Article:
Senate Majority Leader Chuck Schumer (D., N.Y) and Senator Kirsten Gillibrand (D., N.Y.) on Friday called for New York governor Andrew Cuomo’s resignation amid concurrent scandals involving the governor’s mishandling of COVID patients in nursing homes during the pandemic and his subsequent coverup of the mishandling, as well as seven sexual-harassment allegations that have been made against him.
“Confronting and overcoming the COVID crisis requires sure and steady leadership,” a joint statement from the senators said.
“We commend the brave actions of the individuals who have come forward with serious allegations of abuse and misconduct,” the statement adds. “Due to the multiple, credible sexual harassment and misconduct allegations, it is clear that Governor Cuomo has lost the confidence of his governing partners and the people of New York. Governor Cuomo should resign.”
Earlier on Friday, Representatives Jerry Nadler, Alexandria Ocasio-Cortez, and Jamaal Bowman joined the majority of their fellow New York Democrats in calling for the governor’s resignation.
“Governor Cuomo has lost the confidence of the people of New York. Governor Cuomo must resign,” Nadler, who is chairman of the House Judiciary Committee, wrote in a statement.
“After two accounts of sexual assault, four accounts of harassment, the Attorney General’s investigation finding the Governor’s [administration] hid nursing home data from the legislature & public, we agree with the 55+ members of the New York State legislature that the Governor must resign,” Ocasio-Cortez wrote on Twitter, in a joint statement with Bowman.
Calls for resignation also came from Representatives Grace Meng, Mondaire Jones, Sean Patrick Maloney, Yvette Clarke, Adriano Espaillat, Antonia Delgado, and Nydia Velazquez. Representative Kathleen Rice came out for Cuomo’s resignation on March 1.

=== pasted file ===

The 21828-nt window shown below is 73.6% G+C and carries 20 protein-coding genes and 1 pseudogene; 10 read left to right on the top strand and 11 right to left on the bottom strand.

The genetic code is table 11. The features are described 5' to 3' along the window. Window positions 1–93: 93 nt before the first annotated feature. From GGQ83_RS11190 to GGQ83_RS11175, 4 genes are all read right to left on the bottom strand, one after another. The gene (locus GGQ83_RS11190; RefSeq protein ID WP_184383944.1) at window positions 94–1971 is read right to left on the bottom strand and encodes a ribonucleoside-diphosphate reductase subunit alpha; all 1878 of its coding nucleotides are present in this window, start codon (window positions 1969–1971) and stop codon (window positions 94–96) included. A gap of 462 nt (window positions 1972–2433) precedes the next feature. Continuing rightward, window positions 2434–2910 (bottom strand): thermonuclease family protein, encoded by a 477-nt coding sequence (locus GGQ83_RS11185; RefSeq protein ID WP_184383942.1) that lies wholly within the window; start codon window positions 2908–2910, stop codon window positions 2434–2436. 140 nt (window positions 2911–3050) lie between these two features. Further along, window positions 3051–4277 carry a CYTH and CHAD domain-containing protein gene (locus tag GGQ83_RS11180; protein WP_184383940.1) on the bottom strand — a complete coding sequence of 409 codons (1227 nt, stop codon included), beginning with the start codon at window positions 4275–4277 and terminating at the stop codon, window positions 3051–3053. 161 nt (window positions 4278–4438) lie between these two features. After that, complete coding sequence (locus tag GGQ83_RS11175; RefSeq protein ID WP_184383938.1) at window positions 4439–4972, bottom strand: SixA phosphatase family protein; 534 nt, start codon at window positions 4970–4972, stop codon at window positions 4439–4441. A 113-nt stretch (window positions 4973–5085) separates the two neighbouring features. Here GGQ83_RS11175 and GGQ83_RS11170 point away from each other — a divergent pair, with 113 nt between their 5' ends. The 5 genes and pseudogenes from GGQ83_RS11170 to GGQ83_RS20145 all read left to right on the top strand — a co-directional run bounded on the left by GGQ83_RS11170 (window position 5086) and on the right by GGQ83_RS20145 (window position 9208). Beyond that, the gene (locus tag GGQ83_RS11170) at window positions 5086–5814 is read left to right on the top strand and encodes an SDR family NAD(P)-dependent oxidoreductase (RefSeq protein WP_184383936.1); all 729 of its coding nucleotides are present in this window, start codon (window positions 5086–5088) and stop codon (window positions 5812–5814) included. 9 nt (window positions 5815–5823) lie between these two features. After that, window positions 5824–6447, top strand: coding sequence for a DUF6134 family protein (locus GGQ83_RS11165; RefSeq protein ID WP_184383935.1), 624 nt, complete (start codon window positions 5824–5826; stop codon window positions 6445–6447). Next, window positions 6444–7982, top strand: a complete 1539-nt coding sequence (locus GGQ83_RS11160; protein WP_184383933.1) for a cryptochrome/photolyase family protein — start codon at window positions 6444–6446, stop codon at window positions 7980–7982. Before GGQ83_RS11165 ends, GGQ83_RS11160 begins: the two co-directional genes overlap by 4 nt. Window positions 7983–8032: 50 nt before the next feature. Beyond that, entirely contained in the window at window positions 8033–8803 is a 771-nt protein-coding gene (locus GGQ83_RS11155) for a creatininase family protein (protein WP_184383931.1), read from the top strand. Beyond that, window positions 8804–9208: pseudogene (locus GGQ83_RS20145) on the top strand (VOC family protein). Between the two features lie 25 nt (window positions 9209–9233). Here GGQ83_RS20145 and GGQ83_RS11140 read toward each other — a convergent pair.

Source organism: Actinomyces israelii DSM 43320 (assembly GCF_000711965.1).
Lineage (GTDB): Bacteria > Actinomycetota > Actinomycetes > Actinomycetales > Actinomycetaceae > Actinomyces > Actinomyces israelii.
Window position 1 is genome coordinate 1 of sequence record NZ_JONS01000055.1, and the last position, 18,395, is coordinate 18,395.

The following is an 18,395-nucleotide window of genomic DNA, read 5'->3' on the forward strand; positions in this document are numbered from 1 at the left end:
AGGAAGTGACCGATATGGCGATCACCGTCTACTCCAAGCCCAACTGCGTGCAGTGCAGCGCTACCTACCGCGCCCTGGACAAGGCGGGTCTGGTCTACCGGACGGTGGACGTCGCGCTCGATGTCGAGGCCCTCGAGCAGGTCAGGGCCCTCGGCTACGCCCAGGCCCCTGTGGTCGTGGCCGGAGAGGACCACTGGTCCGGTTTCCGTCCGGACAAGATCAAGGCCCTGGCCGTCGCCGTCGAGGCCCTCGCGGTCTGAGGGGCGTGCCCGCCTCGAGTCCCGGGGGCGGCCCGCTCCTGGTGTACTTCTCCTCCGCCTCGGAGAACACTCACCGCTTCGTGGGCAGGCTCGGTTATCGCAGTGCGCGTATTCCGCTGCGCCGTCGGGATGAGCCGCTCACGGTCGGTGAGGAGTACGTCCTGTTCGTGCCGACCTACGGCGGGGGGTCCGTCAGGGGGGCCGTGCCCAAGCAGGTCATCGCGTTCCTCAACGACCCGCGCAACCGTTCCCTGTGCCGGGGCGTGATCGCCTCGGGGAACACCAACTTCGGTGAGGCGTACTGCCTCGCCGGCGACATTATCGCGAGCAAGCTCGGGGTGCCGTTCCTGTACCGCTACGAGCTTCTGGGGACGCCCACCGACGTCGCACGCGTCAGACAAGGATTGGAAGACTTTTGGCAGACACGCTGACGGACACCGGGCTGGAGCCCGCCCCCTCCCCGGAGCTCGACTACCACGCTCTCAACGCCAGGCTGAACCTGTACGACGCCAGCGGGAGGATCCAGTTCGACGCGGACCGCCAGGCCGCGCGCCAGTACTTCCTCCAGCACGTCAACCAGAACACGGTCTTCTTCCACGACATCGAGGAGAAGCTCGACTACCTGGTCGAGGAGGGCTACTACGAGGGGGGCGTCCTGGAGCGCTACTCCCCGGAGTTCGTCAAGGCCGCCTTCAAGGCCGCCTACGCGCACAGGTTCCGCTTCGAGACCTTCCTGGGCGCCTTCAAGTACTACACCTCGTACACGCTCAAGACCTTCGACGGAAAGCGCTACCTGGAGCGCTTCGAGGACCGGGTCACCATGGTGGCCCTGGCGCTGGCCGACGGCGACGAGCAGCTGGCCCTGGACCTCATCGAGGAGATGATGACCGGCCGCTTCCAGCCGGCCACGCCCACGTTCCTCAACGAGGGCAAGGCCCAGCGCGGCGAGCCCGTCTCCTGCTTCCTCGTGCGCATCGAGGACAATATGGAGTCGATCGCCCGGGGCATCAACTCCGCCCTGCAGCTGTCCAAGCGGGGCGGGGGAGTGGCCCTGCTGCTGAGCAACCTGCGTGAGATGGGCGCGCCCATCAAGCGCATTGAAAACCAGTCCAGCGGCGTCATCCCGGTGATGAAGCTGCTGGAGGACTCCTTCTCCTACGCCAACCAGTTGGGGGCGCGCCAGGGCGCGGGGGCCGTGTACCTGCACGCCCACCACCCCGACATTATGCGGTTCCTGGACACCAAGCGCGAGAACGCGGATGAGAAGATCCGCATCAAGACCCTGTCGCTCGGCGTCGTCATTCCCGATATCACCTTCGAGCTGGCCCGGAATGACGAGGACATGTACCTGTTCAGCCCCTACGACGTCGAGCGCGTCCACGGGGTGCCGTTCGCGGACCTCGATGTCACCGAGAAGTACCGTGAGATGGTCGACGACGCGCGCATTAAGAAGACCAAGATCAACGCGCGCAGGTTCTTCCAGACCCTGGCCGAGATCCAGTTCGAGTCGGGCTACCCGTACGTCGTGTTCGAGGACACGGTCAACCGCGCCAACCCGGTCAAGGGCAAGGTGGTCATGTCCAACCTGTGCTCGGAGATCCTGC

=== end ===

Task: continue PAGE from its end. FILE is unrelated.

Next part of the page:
One day earlier, New York State Assembly speaker Carl Heastie, a Democrat from the Bronx, announced that the body’s judiciary committee would open an impeachment inquiry into the governor’s conduct.
However, as of Friday Cuomo continued to maintain his innocence and refused to resign. He rebuked lawmakers who called for him to step down as “reckless and dangerous.”
“I did not do what has been alleged, period,” Cuomo said.
The mounting calls for the governor to resign come one day after the Albany Times Union reported that a sixth woman had accused the governor of sexual misconduct.
A member of the executive chamber staff, whose name the paper withheld, says the governor “reached under her blouse and began to fondle her” last year at the Executive Mansion after she had been called to do work, according to the report.
A source reportedly told the paper that the woman, who is much younger than the 63-year-old governor, told Cuomo to stop and that her “broader allegations include that he frequently engaged in flirtatious behavior with her, and that it was not the only time that he had touched her.”
New York attorney general Letitia James is conducting an independent investigation of the allegations.